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Lack of Livestock Credit:


To establish the modern livestock farms, it needs huge capital. Unlike crop sector, livestock sector required more investment. The absence of credit disbursement to small and medium-scale farmers the involvement of poor farmers in the commercialization of livestock production is restricted.


Deprived livestock extension activities:


Livestock extension wing in the country is inadequately performing and partial toward large farmers tending to neglect poor rural livestock-keepers. Public sector follows a top-down transfer of technology approach. It is now universally accepted that this approach is not result oriented instead bottom up approach should be adopted in which the participation of the livestock farmers should be ensured. In extension programs, only large ruminants are focused and the other species are almost excluded which need to be addressed. The extension services are concentrated in the areas where potential for livestock is high. The services should be evenly provided to the farmers, and neglected areas in fact deserve more. The extension messages are not frequently disseminated through print and electronic media. There is a dire need to educate the farmers as without educating there the dream of high productivity cannot be realized.


Poor Marketing System


Proper marketing system encourages the animal productivity. Poor marketing system is also a noteworthy limitation in the animal productivity. The private sector has organized the farmers association for their own interest. These associations collect milk for the organizations. Regarding marketing farmers are at the mercy of milkmen and commission agents (middle man). These market players utilize the poor farmers. There should be a systematic marketing system which could ensure the profit share of the farmers.


Following are the measures to improve the livestock sector:


• Improving the genetic potential of native livestock through selection, crossbreeding and Artificial insemination.

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• Quality of poor fodders and straws can be improved with treatment of urea and molasses. The urea is an economical source of nitrogen while molasses offer ample energy to the ruminants.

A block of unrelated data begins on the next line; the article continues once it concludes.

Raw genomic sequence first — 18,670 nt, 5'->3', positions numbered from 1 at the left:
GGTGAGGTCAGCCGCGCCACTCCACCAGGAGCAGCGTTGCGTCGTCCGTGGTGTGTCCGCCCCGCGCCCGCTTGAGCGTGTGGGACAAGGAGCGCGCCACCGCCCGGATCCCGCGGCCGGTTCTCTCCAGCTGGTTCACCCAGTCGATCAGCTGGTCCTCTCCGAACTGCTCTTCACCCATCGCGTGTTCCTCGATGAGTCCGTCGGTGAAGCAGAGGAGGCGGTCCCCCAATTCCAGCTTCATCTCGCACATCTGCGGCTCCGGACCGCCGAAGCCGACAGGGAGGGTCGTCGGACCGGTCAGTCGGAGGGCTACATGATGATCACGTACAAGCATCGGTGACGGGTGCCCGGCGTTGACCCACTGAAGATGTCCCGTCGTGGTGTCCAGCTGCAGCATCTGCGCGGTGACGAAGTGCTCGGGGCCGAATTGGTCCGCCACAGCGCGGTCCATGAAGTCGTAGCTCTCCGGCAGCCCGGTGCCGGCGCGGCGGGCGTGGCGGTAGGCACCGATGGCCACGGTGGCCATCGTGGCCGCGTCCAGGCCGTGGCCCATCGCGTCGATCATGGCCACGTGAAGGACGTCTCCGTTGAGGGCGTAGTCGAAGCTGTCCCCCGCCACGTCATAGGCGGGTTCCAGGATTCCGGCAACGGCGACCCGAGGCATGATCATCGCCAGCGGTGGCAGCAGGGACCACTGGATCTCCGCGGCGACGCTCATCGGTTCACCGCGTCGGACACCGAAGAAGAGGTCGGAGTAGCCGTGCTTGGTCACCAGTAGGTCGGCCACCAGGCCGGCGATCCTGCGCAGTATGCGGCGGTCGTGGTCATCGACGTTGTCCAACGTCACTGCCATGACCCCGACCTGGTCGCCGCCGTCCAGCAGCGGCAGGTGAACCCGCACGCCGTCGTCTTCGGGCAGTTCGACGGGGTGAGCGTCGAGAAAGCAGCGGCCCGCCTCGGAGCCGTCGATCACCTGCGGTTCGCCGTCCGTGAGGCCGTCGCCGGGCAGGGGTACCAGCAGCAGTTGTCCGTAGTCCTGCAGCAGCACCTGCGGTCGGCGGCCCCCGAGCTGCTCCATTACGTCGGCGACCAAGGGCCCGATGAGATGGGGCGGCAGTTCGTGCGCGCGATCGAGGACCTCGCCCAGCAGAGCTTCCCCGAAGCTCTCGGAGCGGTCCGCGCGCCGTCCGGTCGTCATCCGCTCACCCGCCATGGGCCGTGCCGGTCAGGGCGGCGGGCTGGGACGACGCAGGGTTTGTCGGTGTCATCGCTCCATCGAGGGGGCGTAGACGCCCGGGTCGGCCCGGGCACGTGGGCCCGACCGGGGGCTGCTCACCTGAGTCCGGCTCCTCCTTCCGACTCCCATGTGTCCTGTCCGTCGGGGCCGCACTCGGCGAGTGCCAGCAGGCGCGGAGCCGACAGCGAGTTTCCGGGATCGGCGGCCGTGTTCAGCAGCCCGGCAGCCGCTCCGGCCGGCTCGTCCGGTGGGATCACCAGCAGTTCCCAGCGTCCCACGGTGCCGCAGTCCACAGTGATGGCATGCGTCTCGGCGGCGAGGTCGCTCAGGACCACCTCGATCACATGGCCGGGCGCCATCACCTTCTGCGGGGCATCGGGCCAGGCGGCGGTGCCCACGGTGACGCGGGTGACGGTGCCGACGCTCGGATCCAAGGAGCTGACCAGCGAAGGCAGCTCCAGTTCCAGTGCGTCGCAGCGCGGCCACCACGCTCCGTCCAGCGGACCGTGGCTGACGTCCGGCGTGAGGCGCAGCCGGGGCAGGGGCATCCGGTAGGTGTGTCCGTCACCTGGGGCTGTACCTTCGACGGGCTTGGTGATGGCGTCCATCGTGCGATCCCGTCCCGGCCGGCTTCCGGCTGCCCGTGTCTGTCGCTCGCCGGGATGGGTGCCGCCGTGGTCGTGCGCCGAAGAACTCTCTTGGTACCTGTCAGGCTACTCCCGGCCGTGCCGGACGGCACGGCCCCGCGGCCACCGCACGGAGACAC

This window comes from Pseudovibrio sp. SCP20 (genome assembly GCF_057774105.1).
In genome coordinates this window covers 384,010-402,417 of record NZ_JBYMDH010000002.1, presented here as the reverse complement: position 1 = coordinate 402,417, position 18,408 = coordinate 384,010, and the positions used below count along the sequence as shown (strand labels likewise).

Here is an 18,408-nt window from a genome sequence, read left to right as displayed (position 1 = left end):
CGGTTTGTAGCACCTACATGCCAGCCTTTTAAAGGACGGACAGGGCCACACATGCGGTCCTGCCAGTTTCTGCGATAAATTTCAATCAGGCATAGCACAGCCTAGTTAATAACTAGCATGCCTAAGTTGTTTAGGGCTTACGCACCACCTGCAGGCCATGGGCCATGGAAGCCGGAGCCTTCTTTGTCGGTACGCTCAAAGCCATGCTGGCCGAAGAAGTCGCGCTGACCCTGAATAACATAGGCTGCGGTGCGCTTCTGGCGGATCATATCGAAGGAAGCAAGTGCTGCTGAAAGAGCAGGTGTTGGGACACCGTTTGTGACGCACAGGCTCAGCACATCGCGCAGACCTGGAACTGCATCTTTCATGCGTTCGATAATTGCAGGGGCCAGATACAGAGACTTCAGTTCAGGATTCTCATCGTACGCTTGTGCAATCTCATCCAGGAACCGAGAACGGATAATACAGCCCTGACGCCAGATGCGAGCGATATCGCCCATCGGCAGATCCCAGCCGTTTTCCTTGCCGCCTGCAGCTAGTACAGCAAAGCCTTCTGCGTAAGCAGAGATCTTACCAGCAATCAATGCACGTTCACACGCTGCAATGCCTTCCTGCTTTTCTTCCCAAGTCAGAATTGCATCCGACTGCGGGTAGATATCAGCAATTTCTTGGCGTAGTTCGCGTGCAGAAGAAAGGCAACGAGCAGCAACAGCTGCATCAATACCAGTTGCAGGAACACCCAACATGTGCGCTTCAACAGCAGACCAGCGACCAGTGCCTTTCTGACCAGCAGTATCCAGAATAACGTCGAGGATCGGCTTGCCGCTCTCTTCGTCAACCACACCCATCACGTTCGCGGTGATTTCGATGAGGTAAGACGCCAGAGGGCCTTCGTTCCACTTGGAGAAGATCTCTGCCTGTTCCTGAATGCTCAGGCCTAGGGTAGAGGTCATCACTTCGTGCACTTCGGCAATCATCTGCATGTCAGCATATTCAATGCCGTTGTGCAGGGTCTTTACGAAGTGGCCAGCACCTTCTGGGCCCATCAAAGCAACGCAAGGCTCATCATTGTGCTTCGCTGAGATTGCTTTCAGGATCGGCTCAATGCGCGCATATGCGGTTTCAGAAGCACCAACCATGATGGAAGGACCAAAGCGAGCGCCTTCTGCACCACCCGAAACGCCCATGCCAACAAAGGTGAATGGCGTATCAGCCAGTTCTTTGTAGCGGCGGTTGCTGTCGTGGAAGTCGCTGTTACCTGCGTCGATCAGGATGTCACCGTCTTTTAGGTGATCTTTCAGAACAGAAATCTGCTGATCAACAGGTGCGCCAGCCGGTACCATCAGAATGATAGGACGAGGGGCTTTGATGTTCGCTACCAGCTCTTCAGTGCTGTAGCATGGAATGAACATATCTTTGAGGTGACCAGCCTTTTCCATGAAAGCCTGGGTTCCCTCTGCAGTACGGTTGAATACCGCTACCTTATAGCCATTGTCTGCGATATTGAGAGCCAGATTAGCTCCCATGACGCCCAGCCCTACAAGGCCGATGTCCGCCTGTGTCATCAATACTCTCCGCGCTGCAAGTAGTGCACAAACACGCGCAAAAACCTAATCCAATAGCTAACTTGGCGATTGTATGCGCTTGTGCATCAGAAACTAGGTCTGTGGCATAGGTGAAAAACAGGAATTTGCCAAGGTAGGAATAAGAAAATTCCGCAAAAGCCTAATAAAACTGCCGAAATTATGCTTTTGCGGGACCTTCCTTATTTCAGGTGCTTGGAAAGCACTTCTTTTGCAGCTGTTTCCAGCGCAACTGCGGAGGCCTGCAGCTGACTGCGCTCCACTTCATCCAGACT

• Good, economical, efficient and flexible housing strategies should be developed through animal production experts or any other feasible and sustainable sources.


• Enforcement of vaccination schedules beside proper and timely veterinary cover.


• Control of ecto and endo-parasites through proper dipping and drenching with suitable chemicals. Response of proper feeding and improved nutritional management is much lower if animals are infested with the parasites.


• Upgrading of breed potential and high-quality management will increase conception rate, growth rate, and milk yield and diminish calving interval.


• Price stability in livestock production is a must for avoiding great seasonal fluctuations. Implementation of sound policies can bring the livestock economy to a great assurance.


• Preservation of spare milk in winter by converting it into powder and saving massive amounts of foreign exchange being spent on the import of dry milk.


• Replacing draught animals to beef route through fattening and finishing programs. A feedlot system for cattle, male buffalo calves, sheep, goats and other culled animals should be encouraged.


• Proper pricing system is also the need of the hour. Meat grading, preservation and suitable marketing are required.


• Commercial producers should be encouraged by providing incentives and services.


• Manure should be handled properly along with its preservation, timely application for increasing soil fertility and keeping pollution under control.


The authors are associated with the Department of Plant Pathology, University of Agriculture Faisalabad, Pakistan.

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Web Team

Technology Times Web team handles all matters relevant to website posting and management.